Over 30 million men and women use Bumble, an online dating service in which women are in charge of “making the first move” once they find a potential match.
The app’s human moderators do a pretty good job of keeping an eye out for banned content — everything from nudity to offensive or harmful language. Now, this dating app won’t let users post photos of guns — and that’s probably a good thing.
Bumble says ‘no more guns’
On March 5, 2018, Bumble announced they were updating their terms and conditions to include a ban on all past and future photos of guns and other weapons. The app finalized this policy change several weeks after 17 people lost their lives to gun violence in Parkland, Florida.
Next: The manual process might take some time.
The app will remove all photos and mentions of weapons
Shortly following the official announcement, the app began banning all new uploads of photos containing gun-related or similarly violent content. They also started digging through their archives, removing any photos that no longer followed the new user agreement.
Next: How can Bumble sort through millions of photos to find the violations?
If that seems like a lot of work … well, it is
About 5,000 moderators worldwide now keep an eye out — and remove — any images related to firearms that have or will appear on the app. At this point, though, they still can’t do anything about photos integrated into people’s profiles from their Instagram accounts.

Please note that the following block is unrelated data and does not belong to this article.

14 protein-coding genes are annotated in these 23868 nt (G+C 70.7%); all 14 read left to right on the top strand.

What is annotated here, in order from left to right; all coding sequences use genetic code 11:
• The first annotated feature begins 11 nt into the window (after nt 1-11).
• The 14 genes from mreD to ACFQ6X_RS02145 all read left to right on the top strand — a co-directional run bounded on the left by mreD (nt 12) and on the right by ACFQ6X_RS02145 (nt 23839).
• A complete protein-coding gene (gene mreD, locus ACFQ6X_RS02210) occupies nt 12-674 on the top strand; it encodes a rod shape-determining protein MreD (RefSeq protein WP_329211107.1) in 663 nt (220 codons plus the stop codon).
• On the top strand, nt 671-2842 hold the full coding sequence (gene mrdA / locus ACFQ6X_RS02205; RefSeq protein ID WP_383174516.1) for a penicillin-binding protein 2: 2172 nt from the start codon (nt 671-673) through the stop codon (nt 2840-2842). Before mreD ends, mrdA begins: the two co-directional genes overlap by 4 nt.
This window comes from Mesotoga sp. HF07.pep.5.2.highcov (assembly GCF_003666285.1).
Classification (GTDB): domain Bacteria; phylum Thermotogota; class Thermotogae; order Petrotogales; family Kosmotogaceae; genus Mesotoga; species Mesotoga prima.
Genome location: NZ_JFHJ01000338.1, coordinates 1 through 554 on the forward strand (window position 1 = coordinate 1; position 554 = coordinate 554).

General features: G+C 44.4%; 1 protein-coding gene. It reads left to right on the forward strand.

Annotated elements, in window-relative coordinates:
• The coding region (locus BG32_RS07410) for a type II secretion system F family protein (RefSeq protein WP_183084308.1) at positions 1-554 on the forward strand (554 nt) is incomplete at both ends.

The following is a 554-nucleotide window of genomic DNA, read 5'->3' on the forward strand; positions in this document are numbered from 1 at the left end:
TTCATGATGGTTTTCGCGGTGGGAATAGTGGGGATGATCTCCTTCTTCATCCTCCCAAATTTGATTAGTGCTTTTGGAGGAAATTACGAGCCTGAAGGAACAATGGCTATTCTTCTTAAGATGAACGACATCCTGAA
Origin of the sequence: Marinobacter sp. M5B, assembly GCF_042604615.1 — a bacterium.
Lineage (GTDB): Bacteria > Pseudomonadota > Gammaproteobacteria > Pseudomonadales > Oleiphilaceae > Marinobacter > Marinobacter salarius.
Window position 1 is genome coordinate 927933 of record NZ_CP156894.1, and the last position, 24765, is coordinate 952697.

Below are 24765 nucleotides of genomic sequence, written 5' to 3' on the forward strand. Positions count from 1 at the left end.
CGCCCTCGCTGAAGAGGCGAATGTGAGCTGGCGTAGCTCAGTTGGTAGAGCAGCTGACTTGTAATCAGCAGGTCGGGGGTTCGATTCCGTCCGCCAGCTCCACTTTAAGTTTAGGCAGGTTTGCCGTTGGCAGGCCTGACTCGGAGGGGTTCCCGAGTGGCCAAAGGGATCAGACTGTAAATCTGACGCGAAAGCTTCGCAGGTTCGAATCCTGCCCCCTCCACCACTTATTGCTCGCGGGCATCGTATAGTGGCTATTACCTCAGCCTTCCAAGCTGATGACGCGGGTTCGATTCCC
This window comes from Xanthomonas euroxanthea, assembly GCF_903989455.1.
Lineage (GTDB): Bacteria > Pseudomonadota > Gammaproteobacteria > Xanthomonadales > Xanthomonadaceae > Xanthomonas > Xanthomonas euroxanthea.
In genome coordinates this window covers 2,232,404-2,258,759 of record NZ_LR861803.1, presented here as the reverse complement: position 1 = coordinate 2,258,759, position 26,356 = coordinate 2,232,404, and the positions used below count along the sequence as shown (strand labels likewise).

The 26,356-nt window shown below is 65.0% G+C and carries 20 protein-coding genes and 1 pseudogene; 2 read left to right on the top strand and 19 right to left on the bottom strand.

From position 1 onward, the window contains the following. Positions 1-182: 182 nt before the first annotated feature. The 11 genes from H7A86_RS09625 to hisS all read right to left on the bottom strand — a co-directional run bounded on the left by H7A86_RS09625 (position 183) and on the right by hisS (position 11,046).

Next: Not into following the rules? Here’s what Bumble has to say about that.
What happens if someone tries to post a photo of a gun anyway?
According to Bumble’s terms and conditions, there is a “zero-tolerance policy” in place for content that is offensive, violent, or otherwise inappropriate by their standards. As with any other platform, if you don’t follow the rules, you get banned — unless you’re a member of a certain profession, that is.
Next: Not every user is subject to this type of punishment.
This rule won’t apply if you’re law enforcement or military
Some members of the app don’t apply to the new condition. Bumble included a disclaimer in their announcement on The Beehive clarifying that members of the military or law enforcement pictured in uniform on their profiles won’t have their photos removed.
Next: Here’s the reason behind Bumble’s decision to ban this type of imagery.
Bumble doesn’t think guns align with their mission statement
They wrote in a blog post, “Online behavior can both mirror and predict how people treat each other in the real world… gun violence is not in line with our values, nor do these weapons belong on Bumble.”
This isn’t the first time they’ve made a point to keep Bumble users safe, either. They have already banned hate speech and inappropriate sexual content from the interface to protect both men and women from potentially dangerous encounters both on and offline.
Next: Here’s how this move will actually make a difference.
Will the ban really help keep people safe?
Changing their image policy isn’t the only move the online dating platform has made to help keep people safe from violence.
The final paragraph of Bumble’s announcement said the company would be donating $100,000 to March for Our Lives. Parkland survivors created the organization to begin a movement against gun violence in the United States.
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